Whilst that wasn't a 100% cure, I at least had the armoury to decipher why old banana boy had reappeared & could adjust accordingly.

Or... You could p!ss-fart on for several weeks chopping & changing kit. As for cost: a

If money is a bit tight at the moment the guy can always get a mate too make a few videos of his swing. Face and and down the line. Post them up on here and i'm sure people can give some real constructive advice. That costs nothing!

I made the point about taking a session with pro because there are different root causes. There can be many reasons (in swing, technique) why people hit the ball with the face open. It could equally be equipment - e.g. trying to play a 9° extra-stiff shafted "tour" (open-faced) driver with a 46" shaft (not much chance of getting that through on an in-to-out plane!) because your best mate who's been playing 20 years nails his one.The lesson with the pro will tell you why. If it's simply poor technique, then it's a choice whether to "equip" around the problem or invest the time in trying to fix the root cause. Or maybe a bit of both. Maybe a draw bias or closed face will give you that little bit of a margin.

I constantly find it amazing how we all know the answer and we all preach the wisdom off get lessons sort out the problem don't just get equipment that helps against a fault.The reality is 80% off us do bog all about it and just continually go out week after week thrill seeking for those good shots.Get an anti slice driver

straightest driver i found was a ladies off set benross driver that costs about 15 quid, straight as a die

LESSONS!!! im afraid to say does not matter which driver you buy if your not swinging properly that SLICE OR HOOK it will be. i know harsh but ive tried the same thing in the past and is only a quick fix buying new gear. Lessons are the only way and will work out cheaper the a new driver . Good luck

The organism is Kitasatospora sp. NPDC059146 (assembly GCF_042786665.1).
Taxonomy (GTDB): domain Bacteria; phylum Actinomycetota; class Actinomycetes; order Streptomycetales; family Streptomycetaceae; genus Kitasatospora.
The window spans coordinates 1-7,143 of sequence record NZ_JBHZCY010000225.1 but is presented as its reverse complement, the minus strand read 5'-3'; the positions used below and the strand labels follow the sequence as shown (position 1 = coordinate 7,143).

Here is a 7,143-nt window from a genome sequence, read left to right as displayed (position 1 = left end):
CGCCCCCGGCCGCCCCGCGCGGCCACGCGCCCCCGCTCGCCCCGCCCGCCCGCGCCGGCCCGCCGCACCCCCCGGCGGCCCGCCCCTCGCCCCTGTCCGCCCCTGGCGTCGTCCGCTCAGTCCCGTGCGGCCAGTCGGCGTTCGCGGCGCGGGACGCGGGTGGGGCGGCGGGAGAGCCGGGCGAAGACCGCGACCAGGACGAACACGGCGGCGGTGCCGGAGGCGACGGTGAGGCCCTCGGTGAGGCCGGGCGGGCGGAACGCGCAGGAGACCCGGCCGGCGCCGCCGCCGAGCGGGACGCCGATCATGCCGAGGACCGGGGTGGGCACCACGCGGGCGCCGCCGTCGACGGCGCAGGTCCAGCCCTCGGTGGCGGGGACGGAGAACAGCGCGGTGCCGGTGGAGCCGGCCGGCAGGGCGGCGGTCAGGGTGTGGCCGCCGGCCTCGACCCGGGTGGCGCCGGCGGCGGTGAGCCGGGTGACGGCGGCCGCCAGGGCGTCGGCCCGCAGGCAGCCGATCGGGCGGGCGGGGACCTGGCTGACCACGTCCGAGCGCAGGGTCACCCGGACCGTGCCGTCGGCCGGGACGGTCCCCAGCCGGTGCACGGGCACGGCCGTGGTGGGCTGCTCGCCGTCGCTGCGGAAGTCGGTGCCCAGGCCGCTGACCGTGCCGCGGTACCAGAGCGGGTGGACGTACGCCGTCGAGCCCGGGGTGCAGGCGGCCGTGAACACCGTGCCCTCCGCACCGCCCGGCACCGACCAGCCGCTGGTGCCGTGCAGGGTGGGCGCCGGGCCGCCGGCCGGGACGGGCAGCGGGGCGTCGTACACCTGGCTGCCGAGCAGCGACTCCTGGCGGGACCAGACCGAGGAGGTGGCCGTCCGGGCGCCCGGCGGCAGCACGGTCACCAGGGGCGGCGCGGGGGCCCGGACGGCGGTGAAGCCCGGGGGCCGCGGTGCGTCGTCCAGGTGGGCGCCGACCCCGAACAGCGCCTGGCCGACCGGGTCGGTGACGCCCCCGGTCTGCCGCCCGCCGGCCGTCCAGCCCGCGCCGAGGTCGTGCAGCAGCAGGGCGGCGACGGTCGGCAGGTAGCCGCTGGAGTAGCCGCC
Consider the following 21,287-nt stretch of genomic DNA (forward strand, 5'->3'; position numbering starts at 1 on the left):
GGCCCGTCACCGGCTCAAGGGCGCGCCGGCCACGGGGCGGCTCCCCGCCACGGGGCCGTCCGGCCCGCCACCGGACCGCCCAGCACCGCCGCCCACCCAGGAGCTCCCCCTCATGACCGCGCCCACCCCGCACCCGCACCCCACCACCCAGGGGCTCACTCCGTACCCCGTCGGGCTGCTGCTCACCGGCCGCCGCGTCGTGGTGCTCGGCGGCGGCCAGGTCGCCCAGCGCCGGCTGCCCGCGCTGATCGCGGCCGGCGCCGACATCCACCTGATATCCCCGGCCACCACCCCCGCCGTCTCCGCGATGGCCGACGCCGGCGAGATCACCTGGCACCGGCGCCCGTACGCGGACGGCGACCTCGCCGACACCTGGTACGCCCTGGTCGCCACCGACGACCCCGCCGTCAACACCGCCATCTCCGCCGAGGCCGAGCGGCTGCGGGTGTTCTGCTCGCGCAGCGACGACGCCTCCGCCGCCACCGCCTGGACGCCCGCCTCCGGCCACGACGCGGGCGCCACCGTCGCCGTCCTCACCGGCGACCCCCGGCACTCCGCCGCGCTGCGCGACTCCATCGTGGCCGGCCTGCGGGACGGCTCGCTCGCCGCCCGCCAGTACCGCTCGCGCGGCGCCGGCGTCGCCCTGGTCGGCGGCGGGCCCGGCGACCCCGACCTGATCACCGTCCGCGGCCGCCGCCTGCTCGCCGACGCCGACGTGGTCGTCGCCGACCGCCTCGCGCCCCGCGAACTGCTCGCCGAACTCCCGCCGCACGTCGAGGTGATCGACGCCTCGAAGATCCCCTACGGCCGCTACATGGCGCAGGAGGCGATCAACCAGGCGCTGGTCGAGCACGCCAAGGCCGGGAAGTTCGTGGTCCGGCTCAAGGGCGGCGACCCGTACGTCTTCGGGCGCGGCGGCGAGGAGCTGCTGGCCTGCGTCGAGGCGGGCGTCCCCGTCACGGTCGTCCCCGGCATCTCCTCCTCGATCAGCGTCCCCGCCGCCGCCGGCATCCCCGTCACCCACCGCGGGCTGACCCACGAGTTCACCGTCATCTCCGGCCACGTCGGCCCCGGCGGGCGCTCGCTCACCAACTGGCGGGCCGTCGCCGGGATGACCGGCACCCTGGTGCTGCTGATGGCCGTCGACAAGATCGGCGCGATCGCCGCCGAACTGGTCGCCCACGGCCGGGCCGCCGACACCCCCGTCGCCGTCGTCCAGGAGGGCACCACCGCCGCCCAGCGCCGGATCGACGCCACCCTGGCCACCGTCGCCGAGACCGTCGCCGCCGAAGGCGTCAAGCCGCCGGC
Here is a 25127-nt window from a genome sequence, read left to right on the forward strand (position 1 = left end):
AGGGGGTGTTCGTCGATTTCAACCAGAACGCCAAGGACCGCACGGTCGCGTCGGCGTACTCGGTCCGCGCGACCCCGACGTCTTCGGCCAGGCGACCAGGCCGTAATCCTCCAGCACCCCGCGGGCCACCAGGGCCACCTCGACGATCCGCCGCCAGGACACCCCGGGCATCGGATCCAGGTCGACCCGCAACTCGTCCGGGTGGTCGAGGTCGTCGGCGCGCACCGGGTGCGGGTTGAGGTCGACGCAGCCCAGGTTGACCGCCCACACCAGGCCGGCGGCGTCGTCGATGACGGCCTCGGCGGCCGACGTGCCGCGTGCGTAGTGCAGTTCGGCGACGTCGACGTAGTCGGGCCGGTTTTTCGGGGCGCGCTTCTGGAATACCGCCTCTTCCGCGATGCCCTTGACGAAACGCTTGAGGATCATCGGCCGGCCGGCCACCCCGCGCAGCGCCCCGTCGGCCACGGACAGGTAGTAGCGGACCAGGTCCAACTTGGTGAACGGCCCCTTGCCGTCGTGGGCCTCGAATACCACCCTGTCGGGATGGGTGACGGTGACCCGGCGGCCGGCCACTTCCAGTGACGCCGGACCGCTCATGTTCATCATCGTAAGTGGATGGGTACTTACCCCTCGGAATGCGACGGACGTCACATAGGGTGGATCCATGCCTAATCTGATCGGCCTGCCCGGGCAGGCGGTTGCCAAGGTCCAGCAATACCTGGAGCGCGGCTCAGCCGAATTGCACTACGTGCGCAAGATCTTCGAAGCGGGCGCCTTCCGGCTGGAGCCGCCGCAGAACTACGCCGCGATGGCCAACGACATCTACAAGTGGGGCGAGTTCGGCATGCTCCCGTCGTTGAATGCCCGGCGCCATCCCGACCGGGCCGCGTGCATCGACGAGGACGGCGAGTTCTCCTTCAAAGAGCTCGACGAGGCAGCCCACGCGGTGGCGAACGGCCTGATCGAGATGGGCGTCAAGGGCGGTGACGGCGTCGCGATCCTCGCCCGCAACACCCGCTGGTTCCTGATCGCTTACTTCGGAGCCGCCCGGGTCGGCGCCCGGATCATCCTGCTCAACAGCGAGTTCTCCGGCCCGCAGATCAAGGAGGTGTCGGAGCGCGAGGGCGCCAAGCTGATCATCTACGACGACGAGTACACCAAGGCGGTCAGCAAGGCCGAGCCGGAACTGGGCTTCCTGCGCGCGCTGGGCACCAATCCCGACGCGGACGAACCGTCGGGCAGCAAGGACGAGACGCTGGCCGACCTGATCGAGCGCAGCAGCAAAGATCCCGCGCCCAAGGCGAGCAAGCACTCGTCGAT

An anti slice driver wont do sod all for you if the club face is open at impact.. Thats crazy talk.I have a Ping G10 draw 3 Wood. I can shank that thing like you whould not believe.. if you dont want to have lessons, you could always spend tons of money down the range and get tennis elbow trying to sort the thing out once and for all. 

I have the Ping G5 offset, 10.5 degrees with regular shaft. It doesn't slice nearly as often as my olf Mizuno Blue Fire, although I have recently been working on lightening my grip and trying to swing on a better plane, which also makes a difference!It has helped to a degree, but I'll stick my neck out and suggest lessons to at least determine the cause!

My two penneth. Stand behind he ball on the tee, pick a target down the fairway, set up on a line with the target. Take the club back REALLY SLOW (very important) and then leather it, whilst keeping you eye on the ball until you've hit it. Worked for me this season. Still get the odd one drifting off but this routine has all but cured it. Just as a tester, last week I went back to my old routine, cos I wanted a bit of a rest from trying too hard,  of step up,  couple of swishes, step in, whip it back and smash. Then watch the ball sail off onto the adjacent fairway, screaming "BALLRIGHT, WAHOOOOOO"!  Great fun, but it won't win you any comps.